Sarah Williams Ah, the buttermilk soap. We had it too, though wet towel flicking was not encouraged in our house.
Mick Gajic i remember opening the door one morning and the snow had drifted up and i had to dig my way out ,not to thick but still bloody cold,then ran like hell to the showers,without any shirt on brrrr.
Mick Gajic also the metal bunk beds i was on top bunk and when i changed the sheet,bottom sheet to wash and the top sheet to the bottom,as i pulled the bottom sheet up,i slipped and cracked one of my front teeth,which still has a gap to-day,so i can never forget bed making.
Ralph Aldhous Hospital corners.
When I joined the Army they said who know's how to do a bed box, not expecting any response. I, mistakenly, opened my big mouth and they were surprised, to say the least. Although when my Passing out Parade was over, one of my old friends told my CO that I thought Army was easier than boarding school I was a marked man!!!
Ralph Aldhous If you were on the top bunk you could look out of the window after lights out and there was enough light to read by, but the downside was that the boy on the bottom bunk could put both feet under the mattress and push you out of bed onto the floor.
Ralph Aldhous Apple pie beds. If someone made one for you, you jumped in and put your feet through the sheet. You got used to checking first.
Ralph Aldhous After breakfast we had inspection. We had to stand by our beds and everything had to be in order. Sometimes we had to open our top lockers and everything had to be neatly folded, just so. Of course, they could always find something wrong if they wanted to, and often did. 'Tidy this up properly and be outside my room after inspection'.
I can remember Gus finding an almost invisible mark on one of my best shoes, but I can't remember what happened next, and I can remember one of the teachers, I don't think it was Tank, emptying my locker on the floor when I folded my stuff neatly at the front and stuffed everything else in behind.
Hamish Wilson Morning inspections - we would have the backs of our shoes checked to make sure we had not just polished the front and toothbrushes inspected to see if they were damp to show they had been used that morning. As for the beds, if you were a little slow in getting up in the morning you were quite likely to be tipped on the floor mattress and all, even off the top bunk!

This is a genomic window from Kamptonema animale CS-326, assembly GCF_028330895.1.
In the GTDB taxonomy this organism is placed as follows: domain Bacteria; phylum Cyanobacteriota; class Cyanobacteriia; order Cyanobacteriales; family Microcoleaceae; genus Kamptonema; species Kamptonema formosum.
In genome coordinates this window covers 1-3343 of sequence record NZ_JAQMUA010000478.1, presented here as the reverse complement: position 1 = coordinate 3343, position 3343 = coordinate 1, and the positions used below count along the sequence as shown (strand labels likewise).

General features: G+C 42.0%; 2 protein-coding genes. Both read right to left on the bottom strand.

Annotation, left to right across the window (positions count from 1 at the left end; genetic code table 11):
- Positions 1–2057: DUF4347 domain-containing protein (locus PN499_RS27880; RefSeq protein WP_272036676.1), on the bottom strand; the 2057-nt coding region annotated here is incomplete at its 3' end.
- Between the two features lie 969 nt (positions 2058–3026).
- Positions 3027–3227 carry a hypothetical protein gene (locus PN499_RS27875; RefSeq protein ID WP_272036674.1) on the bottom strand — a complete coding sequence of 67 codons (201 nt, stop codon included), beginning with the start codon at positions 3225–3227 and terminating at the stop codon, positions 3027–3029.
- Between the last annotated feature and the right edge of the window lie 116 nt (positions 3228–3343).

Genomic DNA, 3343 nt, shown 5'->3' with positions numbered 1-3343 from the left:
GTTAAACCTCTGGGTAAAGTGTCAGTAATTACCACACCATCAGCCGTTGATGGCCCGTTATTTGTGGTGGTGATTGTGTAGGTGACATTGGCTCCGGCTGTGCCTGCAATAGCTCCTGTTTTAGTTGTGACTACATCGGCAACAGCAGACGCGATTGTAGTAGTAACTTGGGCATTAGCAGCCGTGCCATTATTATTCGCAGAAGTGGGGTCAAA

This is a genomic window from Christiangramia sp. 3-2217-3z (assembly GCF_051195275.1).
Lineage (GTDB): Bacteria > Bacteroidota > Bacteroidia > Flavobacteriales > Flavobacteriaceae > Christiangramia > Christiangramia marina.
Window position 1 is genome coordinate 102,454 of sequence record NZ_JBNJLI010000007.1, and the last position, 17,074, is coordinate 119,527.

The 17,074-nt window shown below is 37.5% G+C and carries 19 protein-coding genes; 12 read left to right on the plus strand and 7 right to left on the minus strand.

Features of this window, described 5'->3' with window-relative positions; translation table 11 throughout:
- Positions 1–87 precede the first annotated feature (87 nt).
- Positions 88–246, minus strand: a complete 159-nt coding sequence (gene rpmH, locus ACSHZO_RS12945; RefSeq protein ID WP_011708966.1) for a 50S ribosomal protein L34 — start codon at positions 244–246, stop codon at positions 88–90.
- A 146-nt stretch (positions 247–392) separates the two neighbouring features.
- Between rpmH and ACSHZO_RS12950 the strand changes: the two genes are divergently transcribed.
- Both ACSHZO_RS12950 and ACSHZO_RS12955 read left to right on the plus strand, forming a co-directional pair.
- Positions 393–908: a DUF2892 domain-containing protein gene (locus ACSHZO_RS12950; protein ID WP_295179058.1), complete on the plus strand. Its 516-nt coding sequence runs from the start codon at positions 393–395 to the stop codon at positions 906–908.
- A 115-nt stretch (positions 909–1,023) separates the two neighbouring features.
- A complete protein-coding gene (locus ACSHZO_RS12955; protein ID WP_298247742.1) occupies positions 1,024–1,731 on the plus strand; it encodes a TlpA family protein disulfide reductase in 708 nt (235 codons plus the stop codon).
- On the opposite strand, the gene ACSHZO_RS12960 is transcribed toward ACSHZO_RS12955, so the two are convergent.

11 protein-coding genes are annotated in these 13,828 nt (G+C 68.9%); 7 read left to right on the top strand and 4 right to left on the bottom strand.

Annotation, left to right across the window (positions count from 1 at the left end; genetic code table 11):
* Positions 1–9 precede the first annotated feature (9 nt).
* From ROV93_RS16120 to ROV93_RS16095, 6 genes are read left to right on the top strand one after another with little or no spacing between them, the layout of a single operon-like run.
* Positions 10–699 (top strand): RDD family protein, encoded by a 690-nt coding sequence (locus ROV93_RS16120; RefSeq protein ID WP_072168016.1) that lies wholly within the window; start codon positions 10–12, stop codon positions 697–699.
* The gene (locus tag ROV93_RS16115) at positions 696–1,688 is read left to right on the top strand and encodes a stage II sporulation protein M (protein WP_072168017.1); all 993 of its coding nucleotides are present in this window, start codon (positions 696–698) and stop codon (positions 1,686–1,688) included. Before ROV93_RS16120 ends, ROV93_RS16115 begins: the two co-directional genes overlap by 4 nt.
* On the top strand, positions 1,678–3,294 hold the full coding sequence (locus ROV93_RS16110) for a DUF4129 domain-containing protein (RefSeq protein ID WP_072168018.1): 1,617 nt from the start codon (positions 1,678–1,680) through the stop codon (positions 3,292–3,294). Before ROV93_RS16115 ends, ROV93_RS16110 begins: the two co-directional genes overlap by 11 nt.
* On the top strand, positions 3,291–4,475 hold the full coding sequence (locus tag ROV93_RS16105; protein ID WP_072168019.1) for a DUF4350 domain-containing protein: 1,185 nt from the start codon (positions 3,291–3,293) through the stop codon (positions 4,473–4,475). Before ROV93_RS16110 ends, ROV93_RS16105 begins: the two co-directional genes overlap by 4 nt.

Ralph Aldhous I did that myself a few times. We also used to take the springs off so they would fall through. Better not to do that to the boy sleeping directly above you though.
David Partridge We used to cycle to the bridge with two holes South of Cleobury near Neen Solars I think. The two holes must have been made for when the river was in flood but we used to sit in there and smoke!
Michael BillingsOther things i remember were the trips to meet cricket legends Peter May and Godfrey Evans at a hall in Kidderminster part of a cricket evening and going to see the Birmingham Symphony Orchestra at Kidderminster Town Hall. Pop music in those days was limited to one record player in the dorm where one of the lads had a few Elvis records. We listened to Radio Luxembourg at night on our crystal sets throwing a wire on the roof of the dorm to act as an aerial. Those were the days my friends.
A few other things i remember, the school Tuck Shop, going into Wyre Forest to collect wood for the bonfire on November 5th and the Duke of Edinburgh's Award Scheme initiative test.. covered 950 miles hitch hiking around Britain. Up to Glasgow, over to Edinburgh, down to London and back to school.
The GLEN 3 miles of physical Pain
Wyre Forest crayfishing - break neck bank
The padock for a spot of camping.
Clee hill radar station- what a walk.
Wolf whistling out of the window to Lisa Chopping and Georgina Plaice.
House Points for folding clothes and polishing shoes.
Standards (Points towards the Best House)
The Plunge in the pool.
Pollys - The jam with plenty of flavor.
Watching the news every night at 6.
Finding the carcas of an eariwig in my ear from them dorms.
The phonebox in the dining room that only had 3 digits.
Calling the register at meal times for the browns
Don't know why but this evening I was remembering the Scarlet fever outbreak. The whole school was quarantined and myself, along with 5 others, I recall, were in the sickbay for 2 weeks recovering. I was just about to get out of there when I came down with swollen glands and had to stay another week. Worst part was it was around Nov 5th and we could only watch the bonfire and the fireworks from the sickbay window, plus, as we started to recover, the teachers brought us in our course work to do, bugger
Does anyone recall the Jackdaw hand raised by a lad. It was called Archimedes. It would wait on the roof of a dorm and fly down to the lads shoulder when we changed class.